Flow—that single-minded immersion in a task that leads us to joy—is a life skill, a practice we can develop over time. Flow, also described as being in the zone, occurs when we have an optimal (peak) experience. It happens when we become so engrossed in what we’re doing that we forget everything else around us and experience pure joy and happiness.
Running, rock climbing, creating art are some of the activities in which we might experience this form of completely focused motivation.
Flow can also happen in our daily lives while going about ordinary work, like doing the dishes, typing, talking on the phone, if we’re able to focus our inner experience and choose to center our thoughts on what’s true, important, and life-giving.
The pioneer of the Flow theory, University of Chicago professor Mihaly Csikszentmihalyi writes that human beings are able to process only 7 bits of information at any given point in time. Those bits of information come to us as sounds, images, emotions, and thoughts.
The dog barks.
We wonder what time it is.
The phone rings.
We remember we need to take the chicken out of the freezer for dinner.
Our nose itches. We scratch it.
We hear a song on the radio. It brings us to tears or makes us smile.
Because there are much more than 7 bits of information that bombard us in each moment, our central nervous system spontaneously has to choose which stimuli to give attention to so we don’t become overwhelmed and overloaded.
By becoming consciously aware of which 7 bits of information we wish to focus on, we can control our inner experience by choosing only those thoughts, images, and emotions we want to process through our on-board human computer. In other words, while we may not be able to control our outer experiences, we do have the natural ability to control our inner life through what we choose to focus our attention upon.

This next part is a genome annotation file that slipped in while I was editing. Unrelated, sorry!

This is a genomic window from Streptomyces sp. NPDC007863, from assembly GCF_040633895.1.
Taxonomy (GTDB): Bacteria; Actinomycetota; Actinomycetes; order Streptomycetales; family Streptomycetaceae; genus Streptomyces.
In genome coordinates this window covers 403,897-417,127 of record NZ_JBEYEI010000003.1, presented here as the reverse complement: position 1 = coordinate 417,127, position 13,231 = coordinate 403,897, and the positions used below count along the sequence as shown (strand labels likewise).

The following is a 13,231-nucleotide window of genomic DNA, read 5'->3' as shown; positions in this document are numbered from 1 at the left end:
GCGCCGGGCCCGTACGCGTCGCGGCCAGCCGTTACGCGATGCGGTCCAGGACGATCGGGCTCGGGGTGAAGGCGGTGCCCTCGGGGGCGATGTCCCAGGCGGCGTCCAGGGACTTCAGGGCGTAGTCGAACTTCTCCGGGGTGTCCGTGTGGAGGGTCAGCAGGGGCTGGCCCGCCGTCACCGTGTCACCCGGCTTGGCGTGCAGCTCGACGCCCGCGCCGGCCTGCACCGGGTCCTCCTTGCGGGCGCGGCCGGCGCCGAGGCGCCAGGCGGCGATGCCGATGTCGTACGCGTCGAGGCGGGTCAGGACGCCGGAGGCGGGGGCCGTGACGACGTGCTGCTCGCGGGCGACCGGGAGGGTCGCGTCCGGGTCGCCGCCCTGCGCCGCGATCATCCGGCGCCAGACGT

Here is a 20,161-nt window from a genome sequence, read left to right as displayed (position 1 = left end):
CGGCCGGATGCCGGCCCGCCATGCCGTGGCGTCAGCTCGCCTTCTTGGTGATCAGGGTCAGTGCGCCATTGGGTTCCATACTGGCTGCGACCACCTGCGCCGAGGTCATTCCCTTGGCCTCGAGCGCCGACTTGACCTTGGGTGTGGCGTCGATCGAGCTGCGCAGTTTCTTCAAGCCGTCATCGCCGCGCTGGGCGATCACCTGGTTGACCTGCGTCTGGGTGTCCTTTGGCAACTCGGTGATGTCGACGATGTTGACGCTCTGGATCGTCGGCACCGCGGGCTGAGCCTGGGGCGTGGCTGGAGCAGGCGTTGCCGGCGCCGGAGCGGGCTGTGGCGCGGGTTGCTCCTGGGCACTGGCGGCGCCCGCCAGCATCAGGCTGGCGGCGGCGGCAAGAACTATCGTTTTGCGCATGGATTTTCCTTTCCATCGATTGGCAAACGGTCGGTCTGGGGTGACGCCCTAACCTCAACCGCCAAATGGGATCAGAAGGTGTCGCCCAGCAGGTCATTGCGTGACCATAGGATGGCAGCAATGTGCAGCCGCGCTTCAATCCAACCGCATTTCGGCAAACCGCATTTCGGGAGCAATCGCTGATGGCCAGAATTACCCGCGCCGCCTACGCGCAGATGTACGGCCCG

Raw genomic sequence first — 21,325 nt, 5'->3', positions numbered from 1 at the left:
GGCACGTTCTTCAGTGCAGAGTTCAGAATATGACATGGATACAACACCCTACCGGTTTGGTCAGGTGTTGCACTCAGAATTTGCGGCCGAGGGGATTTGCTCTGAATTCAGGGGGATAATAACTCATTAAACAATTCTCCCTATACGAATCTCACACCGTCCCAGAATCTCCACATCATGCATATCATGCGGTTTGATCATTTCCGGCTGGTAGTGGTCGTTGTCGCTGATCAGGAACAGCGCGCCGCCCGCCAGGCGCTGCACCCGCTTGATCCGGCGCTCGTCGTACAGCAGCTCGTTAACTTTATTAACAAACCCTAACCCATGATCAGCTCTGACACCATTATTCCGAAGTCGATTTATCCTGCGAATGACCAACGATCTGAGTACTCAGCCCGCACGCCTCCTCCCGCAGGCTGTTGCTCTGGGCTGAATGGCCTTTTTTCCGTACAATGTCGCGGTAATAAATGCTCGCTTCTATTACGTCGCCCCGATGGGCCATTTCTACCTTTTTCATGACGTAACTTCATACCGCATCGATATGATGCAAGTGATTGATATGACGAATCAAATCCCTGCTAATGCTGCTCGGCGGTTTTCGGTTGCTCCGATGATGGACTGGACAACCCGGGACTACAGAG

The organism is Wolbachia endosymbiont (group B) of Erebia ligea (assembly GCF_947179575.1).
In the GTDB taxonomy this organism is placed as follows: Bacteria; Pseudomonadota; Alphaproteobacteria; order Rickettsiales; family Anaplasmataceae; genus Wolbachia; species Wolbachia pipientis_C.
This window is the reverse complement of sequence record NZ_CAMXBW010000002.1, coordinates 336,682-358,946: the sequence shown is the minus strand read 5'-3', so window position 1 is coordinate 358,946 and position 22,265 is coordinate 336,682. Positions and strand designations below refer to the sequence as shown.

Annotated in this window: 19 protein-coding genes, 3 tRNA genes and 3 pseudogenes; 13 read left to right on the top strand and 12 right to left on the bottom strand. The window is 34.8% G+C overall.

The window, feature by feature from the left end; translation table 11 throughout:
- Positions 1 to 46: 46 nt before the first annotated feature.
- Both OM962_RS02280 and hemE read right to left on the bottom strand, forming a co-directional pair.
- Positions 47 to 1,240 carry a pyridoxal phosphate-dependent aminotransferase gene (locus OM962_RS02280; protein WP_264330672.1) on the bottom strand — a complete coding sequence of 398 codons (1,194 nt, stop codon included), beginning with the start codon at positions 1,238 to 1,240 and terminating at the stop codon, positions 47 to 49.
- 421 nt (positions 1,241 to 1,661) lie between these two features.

Doing the dishes we might be thinking about how tired we are, how frustrated we feel with the current presidential election, how we wish our life was much more exciting than the mundane tasks we have to struggle through each day. Or, we can focus our attention on the fact that we’ve been given these amazing hands that are able to flex and bend and touch and feel the smooth water flowing over them. We can lift our spirits to the sound of a sparrow chirping joyfully outside our kitchen window, and feel our breath tingle through our lungs. Suddenly, what once was a pity party soon becomes an orchestra of sight and sound.
My buddy calls this type of positive, energetic, living-in-the moment: opening your heart.
“When I open my heart I feel a sense of flow,” he says.
“The negative thoughts and perceptions I hold onto fade away, and I sense a deeper connection with the voice of love in, around, and through me. That’s the voice, the images, the thoughts I choose to focus upon, and they fill me with peace and connection with myself, the Creator, and others.”
Opening our hearts, finding flow, are positive life skills that are within our grasp if we choose intentionally the 7 pieces of information we allow to capture our attention.
And even when life’s outer experiences throw a wrench at us we can still choose to flow as we process them. We can open our hearts, let go of the negativity, and discover how even the tough times in life are inviting us to grow, gain wisdom, and find joy and happiness in each moment.
brian j plachta
I never got that kiss with Teresa. But as I reflect on that long-ago night, I realize Sister Carmella shared two pieces of wisdom I’ll never forget: to leave room for Jesus and the healing power of a smile.